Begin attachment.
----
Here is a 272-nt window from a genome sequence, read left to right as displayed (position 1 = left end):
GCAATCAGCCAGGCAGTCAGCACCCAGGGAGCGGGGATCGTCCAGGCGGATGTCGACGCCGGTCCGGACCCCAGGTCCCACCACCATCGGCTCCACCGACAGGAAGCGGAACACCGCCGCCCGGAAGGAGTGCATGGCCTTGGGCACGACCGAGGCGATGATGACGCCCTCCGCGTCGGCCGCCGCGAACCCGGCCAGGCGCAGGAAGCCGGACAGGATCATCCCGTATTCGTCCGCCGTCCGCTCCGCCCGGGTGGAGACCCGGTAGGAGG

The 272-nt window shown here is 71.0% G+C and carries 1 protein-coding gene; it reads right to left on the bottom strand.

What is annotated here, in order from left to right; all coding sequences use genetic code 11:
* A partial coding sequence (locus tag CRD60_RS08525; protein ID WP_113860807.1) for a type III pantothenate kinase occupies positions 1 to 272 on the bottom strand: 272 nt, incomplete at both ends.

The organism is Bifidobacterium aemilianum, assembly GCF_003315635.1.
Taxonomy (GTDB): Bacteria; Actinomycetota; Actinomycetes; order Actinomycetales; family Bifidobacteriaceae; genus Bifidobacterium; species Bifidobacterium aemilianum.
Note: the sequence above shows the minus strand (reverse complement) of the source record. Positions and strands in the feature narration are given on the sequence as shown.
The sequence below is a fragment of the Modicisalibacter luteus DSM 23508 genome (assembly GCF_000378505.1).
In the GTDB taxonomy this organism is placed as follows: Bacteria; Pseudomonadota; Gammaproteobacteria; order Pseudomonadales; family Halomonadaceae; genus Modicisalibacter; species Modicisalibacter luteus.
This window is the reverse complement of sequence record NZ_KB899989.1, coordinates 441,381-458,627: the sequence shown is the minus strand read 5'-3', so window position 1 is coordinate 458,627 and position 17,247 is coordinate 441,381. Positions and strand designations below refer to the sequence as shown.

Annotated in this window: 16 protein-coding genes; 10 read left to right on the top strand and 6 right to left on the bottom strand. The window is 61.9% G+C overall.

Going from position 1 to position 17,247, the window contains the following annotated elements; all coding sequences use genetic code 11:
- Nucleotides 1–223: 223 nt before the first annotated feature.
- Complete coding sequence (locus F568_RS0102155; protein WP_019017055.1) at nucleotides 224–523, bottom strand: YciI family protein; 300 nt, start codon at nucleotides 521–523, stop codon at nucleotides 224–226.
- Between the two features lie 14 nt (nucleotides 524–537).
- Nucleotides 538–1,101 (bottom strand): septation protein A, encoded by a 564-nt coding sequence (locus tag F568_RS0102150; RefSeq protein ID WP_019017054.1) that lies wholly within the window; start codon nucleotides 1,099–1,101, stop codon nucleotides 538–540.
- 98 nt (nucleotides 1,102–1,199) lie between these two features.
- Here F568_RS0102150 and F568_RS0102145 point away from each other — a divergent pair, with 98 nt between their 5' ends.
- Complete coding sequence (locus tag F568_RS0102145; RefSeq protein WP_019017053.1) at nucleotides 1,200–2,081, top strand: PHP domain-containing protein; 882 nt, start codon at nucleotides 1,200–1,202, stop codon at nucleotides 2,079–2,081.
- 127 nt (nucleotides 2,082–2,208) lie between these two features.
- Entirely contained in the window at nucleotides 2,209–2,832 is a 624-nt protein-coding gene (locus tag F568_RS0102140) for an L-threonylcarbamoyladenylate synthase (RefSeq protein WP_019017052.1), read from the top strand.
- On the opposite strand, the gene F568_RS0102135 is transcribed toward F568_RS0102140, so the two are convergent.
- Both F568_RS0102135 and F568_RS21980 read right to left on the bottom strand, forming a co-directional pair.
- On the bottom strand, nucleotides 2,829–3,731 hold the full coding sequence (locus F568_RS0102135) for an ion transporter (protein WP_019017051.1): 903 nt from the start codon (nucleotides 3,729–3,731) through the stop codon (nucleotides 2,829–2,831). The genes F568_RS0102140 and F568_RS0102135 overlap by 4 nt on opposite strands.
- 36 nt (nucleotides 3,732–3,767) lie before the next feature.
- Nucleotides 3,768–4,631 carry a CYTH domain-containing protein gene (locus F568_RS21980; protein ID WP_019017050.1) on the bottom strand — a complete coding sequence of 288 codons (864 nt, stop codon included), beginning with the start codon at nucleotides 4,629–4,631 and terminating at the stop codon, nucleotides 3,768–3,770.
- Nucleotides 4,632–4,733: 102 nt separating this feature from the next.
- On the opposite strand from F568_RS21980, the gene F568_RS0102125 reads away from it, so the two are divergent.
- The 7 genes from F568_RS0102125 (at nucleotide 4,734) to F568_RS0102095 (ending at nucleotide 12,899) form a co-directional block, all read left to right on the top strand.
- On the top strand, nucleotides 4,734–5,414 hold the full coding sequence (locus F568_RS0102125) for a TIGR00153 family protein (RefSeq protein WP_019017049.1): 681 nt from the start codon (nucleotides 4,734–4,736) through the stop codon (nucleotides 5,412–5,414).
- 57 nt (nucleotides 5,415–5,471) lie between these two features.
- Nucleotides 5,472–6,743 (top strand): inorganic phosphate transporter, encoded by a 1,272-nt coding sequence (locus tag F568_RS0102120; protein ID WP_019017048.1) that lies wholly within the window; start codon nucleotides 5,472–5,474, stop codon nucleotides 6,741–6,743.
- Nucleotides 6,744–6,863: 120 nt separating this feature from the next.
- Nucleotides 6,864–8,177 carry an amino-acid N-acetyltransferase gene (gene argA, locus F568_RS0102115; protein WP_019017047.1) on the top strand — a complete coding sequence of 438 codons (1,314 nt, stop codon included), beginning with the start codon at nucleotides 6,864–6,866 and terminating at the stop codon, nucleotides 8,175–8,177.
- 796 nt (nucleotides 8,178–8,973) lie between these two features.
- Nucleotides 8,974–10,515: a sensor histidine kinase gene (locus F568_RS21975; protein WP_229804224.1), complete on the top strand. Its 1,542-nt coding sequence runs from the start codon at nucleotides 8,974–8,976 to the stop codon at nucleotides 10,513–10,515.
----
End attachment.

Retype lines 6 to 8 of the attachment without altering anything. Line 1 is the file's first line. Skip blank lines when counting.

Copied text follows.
The organism is Bifidobacterium aemilianum, assembly GCF_003315635.1.
Taxonomy (GTDB): Bacteria; Actinomycetota; Actinomycetes; order Actinomycetales; family Bifidobacteriaceae; genus Bifidobacterium; species Bifidobacterium aemilianum.
Note: the sequence above shows the minus strand (reverse complement) of the source record. Positions and strands in the feature narration are given on the sequence as shown.